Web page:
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This eBook from the Gutenberg Project consists of approximately 431 pages of information about The German Classics of the Nineteenth and Twentieth Centuries, Volume 06.

  The mist, that like a sheet of white
    The field of battle cloaked,
  Melted anon; with hideous din
    The daws flew up and croaked.

  In thousands on the bloody plain
    Lay strewn the piteous corses,
  Wounded and torn and maimed and stripped,
    Among the fallen horses.

  The woman stopped not for the blood;
    She waded barefoot through,
  And from her fixed and staring eyes
    The arrowy glances flew.

  Long, with the panting monks behind,
    And pausing but to scare
  The greedy ravens from their food,
    She searched with eager care.

  She searched and toiled the livelong day,
    Until the night was nigh;
  Then sudden from her breast there burst
    A shrill and awful cry.

  For on the battle-field at last
    His body she had found. 
  She kissed, without a tear or word,
    The wan face on the ground.

  She kissed his brow, she kissed his mouth,
    She clasped him close, and pressed
  Her poor lips to the bloody wounds
    That gaped upon his breast.

  His shoulder stark she kisses too,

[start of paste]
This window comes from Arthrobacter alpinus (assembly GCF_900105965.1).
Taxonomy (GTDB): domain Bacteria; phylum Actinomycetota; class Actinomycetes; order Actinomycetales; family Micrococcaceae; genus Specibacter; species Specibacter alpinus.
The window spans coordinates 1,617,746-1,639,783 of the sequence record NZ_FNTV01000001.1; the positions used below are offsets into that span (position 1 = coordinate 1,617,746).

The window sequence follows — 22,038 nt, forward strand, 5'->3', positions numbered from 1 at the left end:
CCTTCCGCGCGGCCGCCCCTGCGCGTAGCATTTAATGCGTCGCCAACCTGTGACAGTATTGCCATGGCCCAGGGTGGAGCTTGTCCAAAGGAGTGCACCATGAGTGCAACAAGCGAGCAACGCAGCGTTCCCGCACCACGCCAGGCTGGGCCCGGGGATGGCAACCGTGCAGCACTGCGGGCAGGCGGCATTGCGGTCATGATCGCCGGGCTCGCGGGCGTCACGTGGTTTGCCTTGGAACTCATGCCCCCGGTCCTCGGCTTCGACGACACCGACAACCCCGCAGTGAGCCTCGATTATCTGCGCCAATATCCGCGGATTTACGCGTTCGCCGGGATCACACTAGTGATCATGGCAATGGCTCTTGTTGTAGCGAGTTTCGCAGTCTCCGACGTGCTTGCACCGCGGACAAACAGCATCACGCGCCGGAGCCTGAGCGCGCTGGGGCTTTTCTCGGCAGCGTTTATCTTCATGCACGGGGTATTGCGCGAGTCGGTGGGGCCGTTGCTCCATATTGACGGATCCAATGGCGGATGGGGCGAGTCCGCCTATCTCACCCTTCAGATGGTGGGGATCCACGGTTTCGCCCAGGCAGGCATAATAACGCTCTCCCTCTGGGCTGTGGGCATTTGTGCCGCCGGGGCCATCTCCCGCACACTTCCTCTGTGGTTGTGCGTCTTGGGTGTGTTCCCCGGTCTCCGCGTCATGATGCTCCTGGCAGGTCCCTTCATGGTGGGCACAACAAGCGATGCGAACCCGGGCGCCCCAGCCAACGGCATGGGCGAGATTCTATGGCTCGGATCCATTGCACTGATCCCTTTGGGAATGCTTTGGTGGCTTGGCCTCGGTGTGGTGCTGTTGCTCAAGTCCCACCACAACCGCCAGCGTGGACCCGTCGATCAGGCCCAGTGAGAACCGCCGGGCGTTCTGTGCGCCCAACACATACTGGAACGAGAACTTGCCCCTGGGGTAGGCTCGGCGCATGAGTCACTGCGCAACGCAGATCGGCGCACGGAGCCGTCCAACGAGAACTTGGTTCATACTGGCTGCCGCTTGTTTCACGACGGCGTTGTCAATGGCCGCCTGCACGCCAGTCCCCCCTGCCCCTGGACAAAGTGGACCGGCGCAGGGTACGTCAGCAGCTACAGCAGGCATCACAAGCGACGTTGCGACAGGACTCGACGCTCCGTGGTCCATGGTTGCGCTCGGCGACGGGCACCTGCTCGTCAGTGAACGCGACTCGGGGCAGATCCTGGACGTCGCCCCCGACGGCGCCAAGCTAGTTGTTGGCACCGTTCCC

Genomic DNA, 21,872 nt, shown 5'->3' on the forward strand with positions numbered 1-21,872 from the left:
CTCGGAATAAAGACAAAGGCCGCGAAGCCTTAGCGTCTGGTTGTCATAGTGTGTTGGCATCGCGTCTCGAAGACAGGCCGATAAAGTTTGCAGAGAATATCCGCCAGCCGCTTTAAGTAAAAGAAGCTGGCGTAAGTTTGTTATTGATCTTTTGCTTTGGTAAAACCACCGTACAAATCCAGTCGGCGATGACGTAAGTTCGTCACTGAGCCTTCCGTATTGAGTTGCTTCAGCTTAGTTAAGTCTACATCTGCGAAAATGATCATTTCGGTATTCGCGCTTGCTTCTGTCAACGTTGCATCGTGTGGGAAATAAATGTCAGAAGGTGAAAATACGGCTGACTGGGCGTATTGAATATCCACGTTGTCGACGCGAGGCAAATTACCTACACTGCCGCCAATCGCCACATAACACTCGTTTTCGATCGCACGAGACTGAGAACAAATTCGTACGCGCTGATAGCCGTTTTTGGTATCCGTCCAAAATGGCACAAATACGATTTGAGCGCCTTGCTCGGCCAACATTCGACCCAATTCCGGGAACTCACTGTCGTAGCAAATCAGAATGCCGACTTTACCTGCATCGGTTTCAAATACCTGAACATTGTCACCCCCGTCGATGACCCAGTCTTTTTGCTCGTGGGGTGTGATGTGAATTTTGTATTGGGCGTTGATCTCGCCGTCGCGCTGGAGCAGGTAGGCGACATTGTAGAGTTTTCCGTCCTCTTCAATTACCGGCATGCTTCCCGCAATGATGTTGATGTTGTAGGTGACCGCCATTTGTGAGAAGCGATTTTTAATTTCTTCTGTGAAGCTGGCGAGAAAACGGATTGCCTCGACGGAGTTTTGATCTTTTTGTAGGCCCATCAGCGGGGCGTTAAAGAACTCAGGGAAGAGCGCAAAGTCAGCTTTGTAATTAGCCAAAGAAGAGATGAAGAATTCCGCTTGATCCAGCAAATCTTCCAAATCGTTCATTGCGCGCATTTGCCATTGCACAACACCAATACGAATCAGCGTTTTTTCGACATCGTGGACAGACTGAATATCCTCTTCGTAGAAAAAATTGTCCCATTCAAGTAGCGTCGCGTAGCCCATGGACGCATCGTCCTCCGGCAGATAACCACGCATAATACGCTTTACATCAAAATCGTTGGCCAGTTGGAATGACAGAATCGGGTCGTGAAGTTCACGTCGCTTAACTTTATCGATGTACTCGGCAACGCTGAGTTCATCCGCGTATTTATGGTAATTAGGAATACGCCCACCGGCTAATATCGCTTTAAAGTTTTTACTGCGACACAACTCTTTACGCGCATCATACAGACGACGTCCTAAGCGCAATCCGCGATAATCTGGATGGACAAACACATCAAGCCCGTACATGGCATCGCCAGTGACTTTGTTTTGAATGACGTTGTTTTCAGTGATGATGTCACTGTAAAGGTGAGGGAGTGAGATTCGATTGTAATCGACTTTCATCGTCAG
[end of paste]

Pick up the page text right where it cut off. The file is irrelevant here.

When, searching, she discovers
  Three little scars her teeth had made
    When they were happy lovers.

  The monks had been and gotten boughs,
    And of these boughs they made
  A simple bier, whereon the corse
    Of the fallen king was laid.

  To Waltham Abbey to his tomb
    The king was thus removed;
  And Edith of the Swan’s Neck walked
    By the body that she loved.

  She chanted litanies for his soul
    With a childish, weird lament
  That shuddered through the night.  The monks
    Prayed softly as they went.

* * * * *

THE ASRA[47] (1855)

  Every evening in the twilight,
  To and fro beside the fountain
  Where the waters whitely murmured,
  Walked the Sultan’s lovely daughter.

  And a youth, a slave, was standing
  Every evening by the fountain
  Where the waters whitely murmured;
  And his cheek grew pale and paler.

  Till one eve the lovely princess
  Paused and asked him on a sudden: 
  “I would know thy name and country;
  I would know thy home and kindred.”

  And the slave replied, “Mohammed
  Is my name; my home is Yemen;
  And my people are the Asras;
  When they love, they love and die.”

* * * * *

THE PASSION FLOWER[48] (1856)

  I dreamt that once upon a summer night
    Beneath the pallid moonlight’s eerie glimmer
  I saw where, wrought in marble dimly bright,
    A ruin of the Renaissance did shimmer.

  Yet here and there, in simple Doric form,
    A pillar like some solitary giant
  Rose from the mass, and, fearless of the storm,
    Reared toward the firmament its head defiant.

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